While we’re sort of on the topic of Jewish-Christian relations, a wonderful lecture (ten years old) from the always-humorous and incisive Amy-Jill Levine, a Jewish feminist New Testament scholar.

Among the topic she addresses: why we need to pay attention to the differences between the Jewish and Christian canons (and why she favors “Old Testament” and “Tanakh” rather than “Hebrew Scriptures”); why Christians should stop celebrating seders; why Christians and Jews need to learn from each other.

Dabru Emet, to which she refers, may be read here. (One of its authors, I should note, was my beloved professor Rabbi Michael Signer (z”l), whose untimely death in 2009 leaves the world greatly bereft.)

9 thoughts

  1. It had never occurred to me how “in christ there is no jew or gentile” would sound to jewish ears–especially after the Shoah. wow. Thank you so much for posting this–I have learned a lot and have been given much to reflect upon and discern!

  2. it would also seem as though her claim that it doesn’t seem as though the last supper took place on passover would have some pretty hefty theological implications for christian self-understanding, no?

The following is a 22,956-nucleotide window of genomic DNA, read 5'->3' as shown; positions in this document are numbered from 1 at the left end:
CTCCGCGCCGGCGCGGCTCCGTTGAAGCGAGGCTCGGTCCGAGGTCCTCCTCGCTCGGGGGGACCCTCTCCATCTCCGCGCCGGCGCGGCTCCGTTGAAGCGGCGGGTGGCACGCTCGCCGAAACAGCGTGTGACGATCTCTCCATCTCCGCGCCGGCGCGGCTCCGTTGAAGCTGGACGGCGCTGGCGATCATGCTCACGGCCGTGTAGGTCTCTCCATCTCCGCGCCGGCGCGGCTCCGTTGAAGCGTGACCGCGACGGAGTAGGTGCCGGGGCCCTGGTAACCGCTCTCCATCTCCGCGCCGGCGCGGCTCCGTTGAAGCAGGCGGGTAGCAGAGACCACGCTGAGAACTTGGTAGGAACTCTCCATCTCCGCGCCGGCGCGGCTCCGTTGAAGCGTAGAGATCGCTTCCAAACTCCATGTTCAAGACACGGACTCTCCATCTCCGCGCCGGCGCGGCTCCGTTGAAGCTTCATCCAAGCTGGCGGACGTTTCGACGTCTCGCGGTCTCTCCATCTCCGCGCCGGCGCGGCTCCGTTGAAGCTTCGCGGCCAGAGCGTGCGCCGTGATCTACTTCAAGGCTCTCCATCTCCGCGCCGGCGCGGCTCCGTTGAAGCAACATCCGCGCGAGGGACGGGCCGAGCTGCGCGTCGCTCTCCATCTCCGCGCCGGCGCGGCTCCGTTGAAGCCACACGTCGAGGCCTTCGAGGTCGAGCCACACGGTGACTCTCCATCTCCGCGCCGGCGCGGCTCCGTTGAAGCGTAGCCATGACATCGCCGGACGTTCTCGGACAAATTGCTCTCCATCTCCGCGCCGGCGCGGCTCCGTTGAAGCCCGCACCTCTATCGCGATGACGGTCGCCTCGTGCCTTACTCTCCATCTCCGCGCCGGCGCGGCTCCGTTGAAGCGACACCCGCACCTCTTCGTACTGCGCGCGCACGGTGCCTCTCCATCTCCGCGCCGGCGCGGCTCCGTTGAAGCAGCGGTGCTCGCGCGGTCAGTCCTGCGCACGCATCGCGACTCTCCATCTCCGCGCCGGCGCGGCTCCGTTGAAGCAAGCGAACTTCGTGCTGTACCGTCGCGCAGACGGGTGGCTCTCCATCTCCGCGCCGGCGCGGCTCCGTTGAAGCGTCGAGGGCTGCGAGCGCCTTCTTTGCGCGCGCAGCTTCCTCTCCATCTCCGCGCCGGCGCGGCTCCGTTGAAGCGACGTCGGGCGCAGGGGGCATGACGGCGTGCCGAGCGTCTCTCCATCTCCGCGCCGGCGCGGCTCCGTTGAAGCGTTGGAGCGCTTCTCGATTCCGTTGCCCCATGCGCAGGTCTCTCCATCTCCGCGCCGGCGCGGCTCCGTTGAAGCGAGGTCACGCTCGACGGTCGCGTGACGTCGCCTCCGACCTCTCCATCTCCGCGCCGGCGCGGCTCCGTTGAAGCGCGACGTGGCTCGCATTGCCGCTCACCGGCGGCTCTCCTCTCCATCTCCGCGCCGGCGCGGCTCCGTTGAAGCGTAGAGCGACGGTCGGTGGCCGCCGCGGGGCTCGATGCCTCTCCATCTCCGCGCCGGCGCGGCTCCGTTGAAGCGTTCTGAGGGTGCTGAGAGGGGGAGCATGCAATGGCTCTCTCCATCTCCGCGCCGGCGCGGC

1. I will, if I find more!

      I would really recommend, when you have time, reading her book The Misunderstood Jew. It’s very accessible (I plan to one day use it with undergrads), her writing voice is pretty much identical to her speaking voice (so it’s that same mixture of humor and edge), and it’s particularly important for those of us working out of feminist and liberationist commitments: she is deeply sympathetic to feminist and liberation theology, but provides a really sharp view of the anti-Judaism latent in a lot of the way that feminist and liberationist arguments are framed. Honestly, if I were ever teaching a course on feminist or liberation theology, I would include part of that book in the syllabus. She is really able to illuminate the cost to actual people of anti-Jewish rhetoric.

      Basically, I just think she’s wonderful.

    2. I mean, her self-description on her faculty website ends with “Professor Levine combines historical-critical rigor, literary-critical sensitivity, and a frequent dash of humor with a commitment to eliminating anti-Jewish, sexist, and homophobic theologies.”

      How could one not love her?

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